Turkey denies Turkish citizen jailed in Israel was traded for US pastor Brunson’s release
Serkan Demirtaş - ANKARA
Turkish citizen Ebru Özkan, who was arrested in Israel on June 11, arrived in Turkey early July 16.
Turkey has denied media reports that a deal was sealed between Turkey and the United States for the release of a Turkish national from an Israeli prison in return for the release of U.S. pastor Andrew Brunson amid threats from Washington that it would impose “large sanctions” on Turkey, a NATO ally, over the house arrest of the pastor.
“Media reports claiming that Ebru Özkan was released in Israel in return for the release of Andrew Brunson are completely baseless and unreal. As is known, a conditional release decision was made by the court in Israel on July 9. Ebru Özkan was released by the court pending trial and returned to Turkey,” Hami Aksoy, the spokesperson of the Foreign Ministry, said in a written statement in response to a question on July 27.
Earlier in the day, a senior Turkish official, who asked to remain anonymous, denied the reports too.
“We have seen media reports claiming that a deal was made between Turkey and the United States to secure the release of Ebru Özkan, a Turkish citizen imprisoned in Israel on bogus terrorism charges, in return for the release of Andrew Brunson by a Turkish court,” the Turkish official said. “Those reports are completely baseless. The Turkish government has no intention of meddling in the affairs of the country’s independent judiciary.”
These denials came after the Washington Post reported on July 26 that U.S. President Donald Trump asked Israeli Prime Minister Benjamin Netanyahu in a July 14 phone call to let Özkan go to “trade” her for Brunson’s release, a U.S. pastor who has spent 21 months in Turkish detention.
“I can confirm that there was such a request by President Trump,” an Israeli official said on condition of anonymity.
Brunson, a Christian pastor from North Carolina who has lived in Turkey for more than two decades, was indicted on charges of having links with the outlawed Kurdistan Workers’ Party (PKK) and the Fethullahist Terrorist Organization (FETÖ), which Ankara blames for the failed coup in 2016. He was transferred to house arrest on July 25 despite strong expectations in Washington for his release and deportation to his homeland.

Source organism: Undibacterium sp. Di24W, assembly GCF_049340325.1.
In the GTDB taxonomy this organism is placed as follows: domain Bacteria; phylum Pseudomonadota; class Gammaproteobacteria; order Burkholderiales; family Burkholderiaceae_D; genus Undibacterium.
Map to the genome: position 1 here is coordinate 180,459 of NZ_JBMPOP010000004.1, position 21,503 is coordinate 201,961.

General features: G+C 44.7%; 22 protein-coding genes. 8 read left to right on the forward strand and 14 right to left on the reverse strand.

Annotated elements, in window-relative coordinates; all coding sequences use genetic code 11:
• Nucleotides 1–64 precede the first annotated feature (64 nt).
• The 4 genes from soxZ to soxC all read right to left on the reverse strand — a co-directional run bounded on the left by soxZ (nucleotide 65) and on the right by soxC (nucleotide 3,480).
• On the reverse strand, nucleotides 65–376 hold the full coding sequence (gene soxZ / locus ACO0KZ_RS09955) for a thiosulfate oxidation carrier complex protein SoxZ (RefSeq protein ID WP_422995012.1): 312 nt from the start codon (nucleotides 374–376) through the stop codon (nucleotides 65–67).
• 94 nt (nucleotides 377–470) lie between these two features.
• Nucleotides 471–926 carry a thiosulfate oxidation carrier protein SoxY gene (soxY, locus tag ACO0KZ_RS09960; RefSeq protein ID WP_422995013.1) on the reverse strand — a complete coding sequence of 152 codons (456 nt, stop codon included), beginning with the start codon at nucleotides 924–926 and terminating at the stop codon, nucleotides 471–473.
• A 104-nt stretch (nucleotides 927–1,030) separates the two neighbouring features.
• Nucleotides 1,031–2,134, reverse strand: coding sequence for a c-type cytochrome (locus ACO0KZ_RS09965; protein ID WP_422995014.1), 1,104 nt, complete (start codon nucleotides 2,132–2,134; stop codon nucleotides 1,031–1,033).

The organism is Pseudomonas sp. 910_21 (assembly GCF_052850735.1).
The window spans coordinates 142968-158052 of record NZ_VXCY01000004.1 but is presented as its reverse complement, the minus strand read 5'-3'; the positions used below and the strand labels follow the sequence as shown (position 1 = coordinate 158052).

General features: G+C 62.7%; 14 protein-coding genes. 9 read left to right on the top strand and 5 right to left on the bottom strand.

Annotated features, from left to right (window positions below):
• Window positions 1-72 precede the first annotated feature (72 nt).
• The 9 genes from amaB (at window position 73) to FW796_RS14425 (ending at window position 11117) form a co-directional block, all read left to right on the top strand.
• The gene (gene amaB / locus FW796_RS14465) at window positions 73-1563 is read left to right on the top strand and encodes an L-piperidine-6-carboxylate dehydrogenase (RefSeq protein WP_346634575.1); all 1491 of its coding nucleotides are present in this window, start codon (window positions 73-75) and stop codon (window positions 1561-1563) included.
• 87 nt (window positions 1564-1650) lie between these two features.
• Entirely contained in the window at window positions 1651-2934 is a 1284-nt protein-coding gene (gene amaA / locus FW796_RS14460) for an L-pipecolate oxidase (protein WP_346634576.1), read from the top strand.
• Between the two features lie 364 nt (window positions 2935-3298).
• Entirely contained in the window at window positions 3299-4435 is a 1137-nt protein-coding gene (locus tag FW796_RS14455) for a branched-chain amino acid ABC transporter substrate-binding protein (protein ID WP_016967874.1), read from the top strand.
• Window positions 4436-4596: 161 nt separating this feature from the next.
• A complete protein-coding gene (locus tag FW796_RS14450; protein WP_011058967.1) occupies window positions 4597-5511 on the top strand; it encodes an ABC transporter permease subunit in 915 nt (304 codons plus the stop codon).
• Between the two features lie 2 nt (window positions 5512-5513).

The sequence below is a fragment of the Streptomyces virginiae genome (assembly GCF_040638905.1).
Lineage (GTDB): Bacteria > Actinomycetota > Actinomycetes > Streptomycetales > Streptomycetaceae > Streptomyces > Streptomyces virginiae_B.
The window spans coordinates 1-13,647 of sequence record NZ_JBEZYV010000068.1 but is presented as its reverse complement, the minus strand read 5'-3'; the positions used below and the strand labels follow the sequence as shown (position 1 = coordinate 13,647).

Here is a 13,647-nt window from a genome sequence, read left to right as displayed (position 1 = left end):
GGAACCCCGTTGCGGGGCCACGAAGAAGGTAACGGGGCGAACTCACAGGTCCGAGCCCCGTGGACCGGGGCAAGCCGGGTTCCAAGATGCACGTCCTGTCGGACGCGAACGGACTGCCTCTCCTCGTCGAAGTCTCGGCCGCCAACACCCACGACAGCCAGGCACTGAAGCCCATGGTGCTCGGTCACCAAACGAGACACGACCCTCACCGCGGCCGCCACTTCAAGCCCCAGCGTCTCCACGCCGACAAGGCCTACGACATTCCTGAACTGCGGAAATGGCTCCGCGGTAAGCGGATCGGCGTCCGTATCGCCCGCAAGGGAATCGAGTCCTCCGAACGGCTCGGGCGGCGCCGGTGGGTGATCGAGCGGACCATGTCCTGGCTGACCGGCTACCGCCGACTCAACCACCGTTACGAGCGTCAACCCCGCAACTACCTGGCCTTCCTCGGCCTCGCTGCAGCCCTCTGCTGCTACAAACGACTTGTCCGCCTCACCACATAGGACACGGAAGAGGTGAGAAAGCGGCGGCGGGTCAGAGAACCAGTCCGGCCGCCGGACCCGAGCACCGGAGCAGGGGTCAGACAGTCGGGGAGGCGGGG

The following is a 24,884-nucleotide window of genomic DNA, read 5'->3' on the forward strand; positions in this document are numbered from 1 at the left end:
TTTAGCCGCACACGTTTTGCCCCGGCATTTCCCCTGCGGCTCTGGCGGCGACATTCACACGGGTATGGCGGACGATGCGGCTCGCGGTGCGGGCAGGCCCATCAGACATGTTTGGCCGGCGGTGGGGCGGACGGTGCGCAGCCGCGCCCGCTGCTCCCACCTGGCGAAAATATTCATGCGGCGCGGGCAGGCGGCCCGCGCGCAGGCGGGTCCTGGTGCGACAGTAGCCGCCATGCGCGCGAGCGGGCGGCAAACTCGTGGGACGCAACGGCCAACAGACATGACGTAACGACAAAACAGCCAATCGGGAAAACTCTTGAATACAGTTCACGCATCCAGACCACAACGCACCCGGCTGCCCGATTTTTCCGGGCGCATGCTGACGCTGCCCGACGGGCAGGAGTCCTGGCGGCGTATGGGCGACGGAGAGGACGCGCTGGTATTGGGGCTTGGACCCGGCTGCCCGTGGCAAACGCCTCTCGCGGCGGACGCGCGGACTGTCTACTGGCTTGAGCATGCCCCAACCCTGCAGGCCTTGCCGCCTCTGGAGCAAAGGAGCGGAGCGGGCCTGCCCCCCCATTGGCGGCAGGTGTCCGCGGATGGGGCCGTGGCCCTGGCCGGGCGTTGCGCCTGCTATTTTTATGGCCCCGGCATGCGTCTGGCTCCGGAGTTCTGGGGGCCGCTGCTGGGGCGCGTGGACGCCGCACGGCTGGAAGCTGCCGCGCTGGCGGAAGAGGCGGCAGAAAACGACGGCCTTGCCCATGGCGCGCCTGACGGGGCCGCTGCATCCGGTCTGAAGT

Trump threatens Turkey
On late July 26, both Trump and his Vice President Mike Pence tweeted threats against Turkey, calling for Brunson’s release “immediately” if Turkey does not want to face “consequences.”
“The United States will impose large sanctions on Turkey for their long time detainment of Pastor Andrew Brunson,” Trump said, while Pence also said “the U.S. will impose significant sanctions on Turkey” if Brunson is not freed.
“To President [Recep Tayyip] Erdoğan and the Turkish government, I have a message, on behalf of the President of the United States of America. Release Pastor Andrew Brunson NOW or be prepared to face the consequences,” he said.
‘Turkey will never tolerate threats’
Trump and Pence’s tweets were immediately responded to by senior Turkish officials late July 26.
Turkey “will never tolerate threats from anybody,” Foreign Minister Mevlüt Çavuşoğlu said, adding “No one dictates Turkey. We will never tolerate threats from anybody. Rule of law is for everyone; no exception.”
Presidential spokesperson İbrahim Kalın, on the other hand, said the “threatening language is unacceptable,” while calling on the U.S. “to adopt a constructive position.”
“Turkey is a fully independent and sovereign country that determines its own destiny. The Brunson case will proceed in its own way, as it should be in a fully independent and sovereign country, and the supreme Turkish justice will have the ultimate say,” Turkey’s Justice Minister Abdulhamit Gül said on Twitter.
Çavuşoğlu speaks with Pompeo over phone
Amid intensifying tension between senior Turkish and American officials, Çavuşoğlu held a phone conversation with Secretary of State Mike Pompeo late July 26. No detail was given about the content of the phone talk, although diplomats suggested that the Brunson case was the main topic in the conversation.
Erdoğan preferred not to respond to Trump’s threats late July 26 and on July 27 although he had public appearances in South Africa where he is for a BRICS summit.